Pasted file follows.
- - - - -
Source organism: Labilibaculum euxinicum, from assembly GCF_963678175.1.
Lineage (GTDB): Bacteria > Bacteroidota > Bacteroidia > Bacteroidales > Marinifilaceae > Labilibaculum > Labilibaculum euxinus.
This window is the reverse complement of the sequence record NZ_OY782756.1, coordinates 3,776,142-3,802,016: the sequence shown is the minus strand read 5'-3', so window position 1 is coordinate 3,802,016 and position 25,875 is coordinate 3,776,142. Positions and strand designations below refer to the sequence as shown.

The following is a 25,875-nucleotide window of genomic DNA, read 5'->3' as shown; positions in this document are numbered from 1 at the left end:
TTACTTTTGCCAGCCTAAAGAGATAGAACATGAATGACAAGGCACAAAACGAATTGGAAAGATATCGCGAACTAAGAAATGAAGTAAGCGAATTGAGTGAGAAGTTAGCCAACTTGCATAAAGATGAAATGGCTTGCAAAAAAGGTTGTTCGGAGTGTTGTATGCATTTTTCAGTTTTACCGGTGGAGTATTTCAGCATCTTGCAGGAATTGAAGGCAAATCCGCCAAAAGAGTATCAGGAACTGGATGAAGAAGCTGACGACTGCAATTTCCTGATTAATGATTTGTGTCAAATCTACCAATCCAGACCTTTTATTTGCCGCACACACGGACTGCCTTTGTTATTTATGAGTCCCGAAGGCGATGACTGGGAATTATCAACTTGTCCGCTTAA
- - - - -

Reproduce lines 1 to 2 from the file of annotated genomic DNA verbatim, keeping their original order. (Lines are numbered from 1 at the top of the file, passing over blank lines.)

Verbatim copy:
Source organism: Labilibaculum euxinicum, from assembly GCF_963678175.1.
Lineage (GTDB): Bacteria > Bacteroidota > Bacteroidia > Bacteroidales > Marinifilaceae > Labilibaculum > Labilibaculum euxinus.